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Does Sexual Harassment Training Need An Update?

Staff Sgt. Craig Schofield teaches a Sexual Harassment and Assault Response and Prevention class.
10th Mountain Division Sustainment Brigade Public Affairs Office, U.S. Army
Staff Sgt. Craig Schofield teaches a Sexual Harassment and Assault Response and Prevention class.

From Texas Standard.

As more high-ranking men are dropped from prominent positions due to sexual harassment allegations, workplaces are taking a hard look at policies and training around the issue. But what if current harassment training practices are doing more harm than good? Some research suggests that they may be. And if what employers are doing isn’t working, what does work?

Claire Cain Miller explores these questions in a story for the New York Times section The Upshot, where she reports on gender and the future of work.

Cain Miller says typical sexual harassment training amounts to a lecture about company policy. It doesn’t prevent or change behavior, and can sometimes backfire, as people react with uncomfortable jokes or awkwardness. Such training can also reinforce stereotypes and gender roles.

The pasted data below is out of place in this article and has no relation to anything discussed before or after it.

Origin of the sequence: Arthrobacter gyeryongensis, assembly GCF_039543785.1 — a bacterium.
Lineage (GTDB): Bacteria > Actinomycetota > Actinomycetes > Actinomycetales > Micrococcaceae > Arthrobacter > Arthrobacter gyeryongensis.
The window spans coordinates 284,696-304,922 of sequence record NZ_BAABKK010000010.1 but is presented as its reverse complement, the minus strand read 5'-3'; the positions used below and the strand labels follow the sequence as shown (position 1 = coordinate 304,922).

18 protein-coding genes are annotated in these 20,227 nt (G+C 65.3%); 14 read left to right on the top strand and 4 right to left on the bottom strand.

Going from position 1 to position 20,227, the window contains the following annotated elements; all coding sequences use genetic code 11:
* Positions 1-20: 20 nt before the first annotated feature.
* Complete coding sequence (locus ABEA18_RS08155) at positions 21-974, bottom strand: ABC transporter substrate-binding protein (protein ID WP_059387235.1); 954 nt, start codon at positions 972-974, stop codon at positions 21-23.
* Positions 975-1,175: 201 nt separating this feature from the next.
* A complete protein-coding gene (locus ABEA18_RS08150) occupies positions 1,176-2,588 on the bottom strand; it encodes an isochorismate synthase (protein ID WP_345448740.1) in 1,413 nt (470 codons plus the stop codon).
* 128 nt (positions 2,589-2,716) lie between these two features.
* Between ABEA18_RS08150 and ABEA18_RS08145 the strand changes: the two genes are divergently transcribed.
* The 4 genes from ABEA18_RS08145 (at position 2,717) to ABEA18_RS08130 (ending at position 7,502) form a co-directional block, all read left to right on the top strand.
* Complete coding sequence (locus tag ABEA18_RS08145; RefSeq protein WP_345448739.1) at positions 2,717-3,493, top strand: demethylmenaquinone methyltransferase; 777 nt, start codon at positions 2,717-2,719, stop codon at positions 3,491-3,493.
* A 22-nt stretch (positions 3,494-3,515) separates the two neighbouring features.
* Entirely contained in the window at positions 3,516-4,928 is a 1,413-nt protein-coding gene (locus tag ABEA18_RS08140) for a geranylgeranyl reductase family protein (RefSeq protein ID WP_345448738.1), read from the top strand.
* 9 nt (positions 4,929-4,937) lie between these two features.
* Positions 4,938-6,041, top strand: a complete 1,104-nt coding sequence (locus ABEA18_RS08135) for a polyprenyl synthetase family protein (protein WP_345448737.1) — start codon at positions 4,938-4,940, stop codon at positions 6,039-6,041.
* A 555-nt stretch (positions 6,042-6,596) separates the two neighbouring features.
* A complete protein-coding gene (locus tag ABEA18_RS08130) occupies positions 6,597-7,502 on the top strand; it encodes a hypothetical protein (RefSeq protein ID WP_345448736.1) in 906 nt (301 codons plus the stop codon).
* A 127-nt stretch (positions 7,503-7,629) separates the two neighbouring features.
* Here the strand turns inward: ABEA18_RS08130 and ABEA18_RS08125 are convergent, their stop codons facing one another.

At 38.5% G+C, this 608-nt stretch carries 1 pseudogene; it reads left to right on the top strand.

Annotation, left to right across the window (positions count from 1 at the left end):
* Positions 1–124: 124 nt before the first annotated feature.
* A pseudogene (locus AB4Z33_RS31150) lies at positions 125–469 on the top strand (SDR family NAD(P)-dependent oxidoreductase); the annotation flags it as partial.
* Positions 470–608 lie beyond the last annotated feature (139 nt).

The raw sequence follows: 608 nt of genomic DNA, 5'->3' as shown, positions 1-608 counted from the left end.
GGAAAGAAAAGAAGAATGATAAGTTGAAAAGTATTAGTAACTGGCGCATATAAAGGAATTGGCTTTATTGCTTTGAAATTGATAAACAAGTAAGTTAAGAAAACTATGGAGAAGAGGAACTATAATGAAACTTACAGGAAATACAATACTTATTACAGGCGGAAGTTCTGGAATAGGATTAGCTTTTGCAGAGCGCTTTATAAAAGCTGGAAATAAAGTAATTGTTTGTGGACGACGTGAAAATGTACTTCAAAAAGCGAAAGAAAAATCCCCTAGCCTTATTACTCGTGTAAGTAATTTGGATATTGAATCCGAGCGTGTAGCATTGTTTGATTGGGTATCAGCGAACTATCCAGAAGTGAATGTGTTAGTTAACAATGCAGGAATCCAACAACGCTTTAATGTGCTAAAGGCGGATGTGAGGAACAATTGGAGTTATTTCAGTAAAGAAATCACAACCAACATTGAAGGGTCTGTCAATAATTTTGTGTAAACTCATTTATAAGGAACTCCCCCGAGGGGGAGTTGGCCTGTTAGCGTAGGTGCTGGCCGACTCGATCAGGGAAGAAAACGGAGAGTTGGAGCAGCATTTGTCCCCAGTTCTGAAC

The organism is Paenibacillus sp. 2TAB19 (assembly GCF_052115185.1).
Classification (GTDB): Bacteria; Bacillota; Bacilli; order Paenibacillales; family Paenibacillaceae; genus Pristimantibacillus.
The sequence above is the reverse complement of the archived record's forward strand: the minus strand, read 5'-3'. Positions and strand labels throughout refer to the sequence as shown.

“It’s because of two Supreme Court cases in 1998 which basically said companies protect themselves from liability in harassment as long as they explain their policies to employees,” Cain Miller says. “So they don’t have to do anything to prevent harassment, or to make people behave well. All they have to do is explain their policy to employees.”

Cain Miller says harassment training reinforces negativity. An alternative is “kindness” training, or other instruction aimed at telling employees what they should do, rather than what they shouldn’t.

“What researchers have found is it creates a culture of respect,” Cain Miller says. “When coworkers have that respect for each other, harassment is less likely to occur.”

Written by Shelly Brisbin.

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